The original Xbox didn't manage to secure an enormous volume of titles compared to the PS2... but like the Dreamcast before it, the quality of its exclusives are absolutely spectacular. Many displaced SEGA franchises and several brand new experiences found a new home on Microsoft's fledgling 'arthouse' console, but the likes of Halo CE and Project Gotham soon erased them from our memories.
Allow me, therefore, to take you on a pretentious trip down memory lane- to when owning an original Xbox actually granted us access to some of the best niche games ever coded rather than rehashed sequels and multiplatform melange.
In the three days that this article has sat, unloved, in our pending folder, no less than two of these games have now been given spiritual sequels. It seems that there is a God... and apparently, he rather fancies Kinect as his control input mechanism of choice.
5: Steel Battalion
Steel Batallion is a Mech simulation that takes the “simulation” aspect very seriously. Every aspect of your massive walking tank could be tweaked, manipulated or otherwise operated by your skilled hands... and one of the most beautiful/ludicrous peripherals ever conceived.
At the time, people scoffed at the notion of shelling out a couple of hundred quid for a game and its peripheral... but the success of Guitar Hero and even ludicrous special editions indicates that consumer habits have seriously shifted over the years. The decline of the plastic peripheral market and global economy may have reverted our tastes back to the frugality of yesteryear... but many of us still dream of a sequel.
4: Panzer Dragoon Orta
Panzer Dragoon was one of the Saturn's classic franchises, but rail shooters soon fell from grace in favour of more advanced game experiences. However, Panzer Dragoon returned us to Giraud's beautiful and bizarre world of destroyed beauty and an insane ecology dominated by genetically-engineered war machines. The graphics are still impressive today; and both the story and visual impact are quite unlike anything else on the market.
Full-price rail shooters are still seen as taboo in these harsh financial climes... but the success of similar games (such as AfterBurner Climax ) on PSN and XBLA suggest that the time is absolutely right for a downloadable sequel or reimagining. Fingers crossed.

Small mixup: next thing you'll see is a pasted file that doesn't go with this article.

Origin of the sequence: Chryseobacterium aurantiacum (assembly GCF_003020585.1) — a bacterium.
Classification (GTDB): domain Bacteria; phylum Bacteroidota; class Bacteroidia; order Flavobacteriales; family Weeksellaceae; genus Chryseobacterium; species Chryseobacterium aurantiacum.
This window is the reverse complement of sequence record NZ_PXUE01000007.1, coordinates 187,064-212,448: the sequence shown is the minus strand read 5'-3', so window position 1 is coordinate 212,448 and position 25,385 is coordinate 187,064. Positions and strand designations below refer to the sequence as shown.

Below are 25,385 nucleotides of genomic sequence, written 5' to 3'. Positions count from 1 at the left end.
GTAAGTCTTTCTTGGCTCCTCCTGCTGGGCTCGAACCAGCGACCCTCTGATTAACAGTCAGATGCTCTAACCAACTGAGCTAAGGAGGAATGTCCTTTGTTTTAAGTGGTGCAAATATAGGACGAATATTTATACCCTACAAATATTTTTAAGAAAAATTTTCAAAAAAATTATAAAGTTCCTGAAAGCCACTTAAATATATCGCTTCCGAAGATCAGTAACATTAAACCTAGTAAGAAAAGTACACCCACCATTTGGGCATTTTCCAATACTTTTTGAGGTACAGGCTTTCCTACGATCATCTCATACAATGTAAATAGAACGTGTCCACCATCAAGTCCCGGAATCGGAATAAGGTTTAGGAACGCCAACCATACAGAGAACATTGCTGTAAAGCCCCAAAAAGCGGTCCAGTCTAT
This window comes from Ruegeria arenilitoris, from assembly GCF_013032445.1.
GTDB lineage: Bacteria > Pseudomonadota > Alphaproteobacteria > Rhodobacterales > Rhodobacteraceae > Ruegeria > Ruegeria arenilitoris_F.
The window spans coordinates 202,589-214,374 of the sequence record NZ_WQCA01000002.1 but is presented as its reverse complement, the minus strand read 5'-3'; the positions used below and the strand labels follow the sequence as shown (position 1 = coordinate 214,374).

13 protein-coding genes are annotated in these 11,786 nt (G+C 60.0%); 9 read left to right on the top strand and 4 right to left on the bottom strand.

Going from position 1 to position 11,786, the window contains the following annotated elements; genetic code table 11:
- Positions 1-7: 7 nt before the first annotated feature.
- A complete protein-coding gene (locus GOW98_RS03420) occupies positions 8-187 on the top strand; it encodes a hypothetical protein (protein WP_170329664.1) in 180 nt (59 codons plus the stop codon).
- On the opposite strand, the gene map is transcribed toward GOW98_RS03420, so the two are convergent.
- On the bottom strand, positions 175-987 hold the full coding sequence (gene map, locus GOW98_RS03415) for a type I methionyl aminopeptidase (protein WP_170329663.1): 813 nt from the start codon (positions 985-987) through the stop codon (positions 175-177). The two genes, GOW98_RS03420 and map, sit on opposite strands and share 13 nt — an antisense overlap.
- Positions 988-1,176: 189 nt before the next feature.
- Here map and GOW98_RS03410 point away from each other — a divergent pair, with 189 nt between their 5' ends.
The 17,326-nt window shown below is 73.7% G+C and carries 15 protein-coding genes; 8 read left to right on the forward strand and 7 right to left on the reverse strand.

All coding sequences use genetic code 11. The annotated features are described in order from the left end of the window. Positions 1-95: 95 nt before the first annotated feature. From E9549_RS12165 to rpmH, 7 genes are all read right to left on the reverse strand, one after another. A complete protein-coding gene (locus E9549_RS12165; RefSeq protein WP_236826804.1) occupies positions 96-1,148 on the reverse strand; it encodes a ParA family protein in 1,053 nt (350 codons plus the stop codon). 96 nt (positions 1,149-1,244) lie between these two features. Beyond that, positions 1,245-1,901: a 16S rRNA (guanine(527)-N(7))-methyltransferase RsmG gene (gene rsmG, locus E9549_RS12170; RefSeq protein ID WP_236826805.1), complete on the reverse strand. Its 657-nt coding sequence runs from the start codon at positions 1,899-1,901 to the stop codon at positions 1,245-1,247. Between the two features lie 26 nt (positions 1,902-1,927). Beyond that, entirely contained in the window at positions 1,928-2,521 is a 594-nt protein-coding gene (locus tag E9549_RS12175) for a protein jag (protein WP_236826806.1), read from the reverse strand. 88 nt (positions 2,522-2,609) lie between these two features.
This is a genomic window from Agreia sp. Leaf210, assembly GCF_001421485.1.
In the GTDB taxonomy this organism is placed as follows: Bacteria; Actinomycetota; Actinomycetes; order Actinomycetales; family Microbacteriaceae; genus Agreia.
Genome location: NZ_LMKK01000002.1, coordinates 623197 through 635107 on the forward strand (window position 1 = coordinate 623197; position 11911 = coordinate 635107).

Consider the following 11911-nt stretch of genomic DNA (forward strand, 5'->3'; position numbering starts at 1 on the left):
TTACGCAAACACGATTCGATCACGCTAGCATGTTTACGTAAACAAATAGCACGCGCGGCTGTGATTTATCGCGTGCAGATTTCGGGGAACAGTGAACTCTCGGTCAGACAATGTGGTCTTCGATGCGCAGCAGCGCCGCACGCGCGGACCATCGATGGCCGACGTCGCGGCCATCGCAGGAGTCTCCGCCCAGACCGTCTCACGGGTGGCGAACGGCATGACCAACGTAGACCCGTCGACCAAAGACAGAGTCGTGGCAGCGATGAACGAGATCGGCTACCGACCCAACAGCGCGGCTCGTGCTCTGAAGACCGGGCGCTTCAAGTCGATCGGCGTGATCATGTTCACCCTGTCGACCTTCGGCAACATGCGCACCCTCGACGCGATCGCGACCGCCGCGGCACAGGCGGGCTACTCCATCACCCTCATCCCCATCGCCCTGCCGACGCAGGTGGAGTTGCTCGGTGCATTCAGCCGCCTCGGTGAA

3: Phantom Crash
Most mech sims take a po-faced approach to war, with plenty of stern voice acting, gutted cities and gunmetal grey to go around. Phantom Crash took an entirely different tack, however, pitting trendy Japanese teens against each other in a slick mechanised bloodsport set in familiar Tokyo locations. Combat was genuinely fast, stylish and pumped full of adrenaline- but the traditional dull context was replaced by quirky animé cutscenes and genuinely thought-provoking stories of social segregation and redemption.
Mechs are awesome. This much is obvious. But Phantom Crash showed us that they could be fashionable as well.
2: Otogi: Myth of Demons
Raikoh is not your stereotypical game protagonist- and Otogi is an action game unlike any other. The silent and stylish undead assassin has been summoned to slaughter the demon hordes and redeem his honour- and can use a range of airborne abilities to ensure that he rarely touches the ground. And use an enormous selection of unlockable weapons to devastating effect.
What sets Otogi apart from any other action game is its unique sense of style and Zen serenity. Sure, the object was to kill loads of demons with big swords- but there isn't a single blaring guitar or vulgar one liner to be found. The atmosphere was cool, calm and genuinely refreshing; utilising copious cherry blossoms, profound silence and the haunting strains of period Japanese instruments that cut sharper than any sword. Even the menus were watercolour masterpieces with background music that still brings a tear to my eye at the vaguest recollection.
Pretentious? Yes, a little. But Otogi's mix of brutal airborne action and subtle tranquillity is sorely missed.
1: Jet Set Radio Future
Jet Set Radio (or Jet Grind Radio for absolute purists) was one of the key reasons to own a Dreamcast, and is considered by many to be one of the finest games ever made. However, the franchise soon shacked up with Microsoft after the Dreamcast went under… and despite the unusual partnership, Jet Set Radio future improved on the original in absolutely every respect. The quirky cell-shaded presentation and groovy foot-stomping soundtrack still remained intact, but JSRF removed the restrictive time limits and small arenas in favour of expansive open-world exploration. The massive verticality of each stage allowed players to experiment with jumps and grinds at ridiculous altitudes, and actively encouraged us to climb anything we could see. The cell-shaded graphics lend the game a timeless quality that still looks sharp and stylish today.
All five of these classic games are crying out for a next-gen sequel, but none more so than Jet Set Radio Future. The mix of gameplay styles, breakneck racing and laid-back exploration would definitely thrill a new generation of gamers today (making a mint in the process)... and we hope that more publishers look to the original Xbox for inspiration and revivals in the future.
Have a classic Xbox exclusive that you want to bring to our attention? Drop us a line and make your case in the comments!